Living one hour from your family and living 23 hours from your family are two completely different things. Weekly visits and trips to Walmart or lunches out for the fun of it is different than week-long visits and site-seeing.
There's no doubt our decision to move came as a blow to our friends and family. Jarrod and I didn't ask for advice or thoughts, we already knew what they would say. It was not an easy decision. There were/are pro's and con's on each side. When the choice boiled down to safe and familiar or complete unfamiliarity and potential disaster, we chose unfamiliar and potential disaster. The potential mistakes we would have made at 18 or 19-year-olds were flip-flopped with pacifiers and formula. There was something in both of us that still craved that adventure that we never got.
Like exploring a new area together. There's no shortage of things to do and see in Asheville. My dad is definitely a sight-seer, he goes on long motorcycle trips by himself and sees the whole US, so we knew we had to show him around Asheville...there was not a lot of sitting around.
From nothing simpler than a nature hike to the glam and glitz of the Biltmore house, we did it. We collapsed into our beds every night and did it all again the next day.
There's something I'm learning about different; it is just what it says it is. Different. You can't add to it, you can't take away. South Dakota is definitely different than North Carolina. Different not meaning one or the other is better or worse, just different.
Shopping carts have morphed into buggies. "Hey guys" into "Hey y'all." Mashed potatoes for grits (even though there's still plenty of the first), tea for sweet tea, "I appreciate it" for "I appreciate you." And my heart is so "blessed" it may have burst just now.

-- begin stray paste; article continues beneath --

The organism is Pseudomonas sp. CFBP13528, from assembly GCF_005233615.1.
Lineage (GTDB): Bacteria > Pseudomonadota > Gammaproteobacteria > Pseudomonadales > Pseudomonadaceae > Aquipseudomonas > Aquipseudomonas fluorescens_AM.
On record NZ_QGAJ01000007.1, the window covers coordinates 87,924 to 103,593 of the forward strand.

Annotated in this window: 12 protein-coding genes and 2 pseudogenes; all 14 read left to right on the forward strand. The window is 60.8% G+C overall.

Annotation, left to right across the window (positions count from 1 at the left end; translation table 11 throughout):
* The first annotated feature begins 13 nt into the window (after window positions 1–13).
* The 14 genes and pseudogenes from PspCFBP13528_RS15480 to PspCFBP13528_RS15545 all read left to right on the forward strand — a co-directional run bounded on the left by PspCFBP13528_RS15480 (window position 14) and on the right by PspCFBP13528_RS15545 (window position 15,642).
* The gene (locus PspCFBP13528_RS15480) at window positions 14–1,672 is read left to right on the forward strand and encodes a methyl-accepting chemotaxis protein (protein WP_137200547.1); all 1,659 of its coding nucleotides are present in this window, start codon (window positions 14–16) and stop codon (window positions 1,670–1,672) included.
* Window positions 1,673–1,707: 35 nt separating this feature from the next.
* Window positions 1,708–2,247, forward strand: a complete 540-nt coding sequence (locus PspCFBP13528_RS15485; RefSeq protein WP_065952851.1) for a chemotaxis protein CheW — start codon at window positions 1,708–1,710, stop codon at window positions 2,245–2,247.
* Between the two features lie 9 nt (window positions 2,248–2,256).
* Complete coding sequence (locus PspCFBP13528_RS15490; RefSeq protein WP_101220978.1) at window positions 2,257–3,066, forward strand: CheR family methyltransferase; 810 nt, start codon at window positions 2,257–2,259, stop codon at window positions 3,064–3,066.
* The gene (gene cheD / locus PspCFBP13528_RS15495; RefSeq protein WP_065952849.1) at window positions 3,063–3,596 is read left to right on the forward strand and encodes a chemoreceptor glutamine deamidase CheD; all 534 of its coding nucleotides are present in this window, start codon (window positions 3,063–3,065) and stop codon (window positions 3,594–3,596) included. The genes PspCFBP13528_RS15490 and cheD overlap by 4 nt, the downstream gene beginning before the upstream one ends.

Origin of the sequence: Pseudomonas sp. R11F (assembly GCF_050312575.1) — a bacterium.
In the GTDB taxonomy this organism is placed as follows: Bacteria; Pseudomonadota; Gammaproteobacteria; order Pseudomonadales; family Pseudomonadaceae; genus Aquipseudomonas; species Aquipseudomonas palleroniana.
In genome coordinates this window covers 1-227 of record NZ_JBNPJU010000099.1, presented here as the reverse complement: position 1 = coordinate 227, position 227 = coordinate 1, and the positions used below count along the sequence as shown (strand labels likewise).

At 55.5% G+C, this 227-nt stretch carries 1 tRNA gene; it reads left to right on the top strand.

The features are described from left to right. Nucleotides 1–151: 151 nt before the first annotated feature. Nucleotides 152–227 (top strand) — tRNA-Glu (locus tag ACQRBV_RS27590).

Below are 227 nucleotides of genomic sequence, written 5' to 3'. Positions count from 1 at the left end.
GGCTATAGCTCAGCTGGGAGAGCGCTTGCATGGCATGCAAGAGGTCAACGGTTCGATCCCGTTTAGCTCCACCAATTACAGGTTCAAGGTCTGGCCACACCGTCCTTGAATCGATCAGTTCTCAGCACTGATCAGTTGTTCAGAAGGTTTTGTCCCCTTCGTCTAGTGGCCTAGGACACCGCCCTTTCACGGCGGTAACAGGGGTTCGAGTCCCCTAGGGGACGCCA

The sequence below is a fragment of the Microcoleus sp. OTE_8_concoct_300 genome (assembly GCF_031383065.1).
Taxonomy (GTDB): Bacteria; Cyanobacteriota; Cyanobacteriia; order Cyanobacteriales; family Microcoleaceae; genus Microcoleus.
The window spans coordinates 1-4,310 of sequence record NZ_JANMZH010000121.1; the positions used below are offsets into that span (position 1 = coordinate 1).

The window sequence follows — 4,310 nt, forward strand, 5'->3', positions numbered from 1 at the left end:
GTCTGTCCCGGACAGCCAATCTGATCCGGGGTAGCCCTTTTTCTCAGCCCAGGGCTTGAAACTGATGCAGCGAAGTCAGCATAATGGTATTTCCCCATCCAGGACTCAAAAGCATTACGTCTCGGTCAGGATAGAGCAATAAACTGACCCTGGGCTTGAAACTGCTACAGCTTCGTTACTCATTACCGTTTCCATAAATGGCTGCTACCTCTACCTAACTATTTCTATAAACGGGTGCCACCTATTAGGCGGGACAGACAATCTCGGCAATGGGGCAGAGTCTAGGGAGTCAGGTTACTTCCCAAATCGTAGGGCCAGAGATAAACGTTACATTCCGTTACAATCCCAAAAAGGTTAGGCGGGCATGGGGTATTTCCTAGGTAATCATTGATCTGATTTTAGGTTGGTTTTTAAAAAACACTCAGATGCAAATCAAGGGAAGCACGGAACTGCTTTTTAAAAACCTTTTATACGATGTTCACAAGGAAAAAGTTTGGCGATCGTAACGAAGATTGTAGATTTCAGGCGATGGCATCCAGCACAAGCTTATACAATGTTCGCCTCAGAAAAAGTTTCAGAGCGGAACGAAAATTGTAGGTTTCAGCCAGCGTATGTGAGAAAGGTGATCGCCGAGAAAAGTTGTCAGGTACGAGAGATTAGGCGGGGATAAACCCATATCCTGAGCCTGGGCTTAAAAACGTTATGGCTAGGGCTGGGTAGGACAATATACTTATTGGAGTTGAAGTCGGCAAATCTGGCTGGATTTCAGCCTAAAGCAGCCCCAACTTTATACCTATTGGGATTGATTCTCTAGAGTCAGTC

Asheville is teaching me that
1.) Different is ok.
2.) Unfamiliar can be scary, but it can also stretch you.
3.) There's an even better restaurant around the corner and you never thought that was possible.
4.) Beauty is almost always in the eye of the beholder.
5.) People are weird, but God loves them all.
6.) I should too. And I'm learning to do just that.
7.) Drugs are bad.
8.) I can homeschool my kids, protect them from harmful things, but still show them the ugly things and teach them all along the way.
9.) Banjos and accordions are a perfect duo.
Asheville is a crazy weird town, that is no secret. Native Ashevillians would not be offended reading this, since they coined their own city's motto: Keep Asheville Weird...and they're doing it, y'all. Eclectic is the prim and proper word, you can also call it weird. But it's amazingly catchy and beautiful at the same time.
Asheville is weird in an artful way.
Take every Friday night's Drum Circle, for example. For sure an eclectic affair, but at the same time you're tapping your foot and spinning in circles with your kids and/or that guy in the fur coat and Converses. Just bring your camera, that's all I've got to say.
Now all four of our parents have been here. I think we all feel better knowing we all know where we're at. We're starting a new kind of normal. One that may or may not take years to get used to, but it's happening all the same. It's not the same at is was before, but like I said, different is just different...not making the prior or the latter better or worse, just different. No doubt we've created some waves with this endeavor of ours, but the way I see it, that means vacations for all and a broadening spectrum.
Waves can create destruction unless you grab your boogie board, because they can also be a hell of a ride...how's that for a metaphor?
Happy Tuesday, my friends and fam.
PS: This might be the weirdest thing I've ever said, but does this white guy look like Roger Sterling in the face?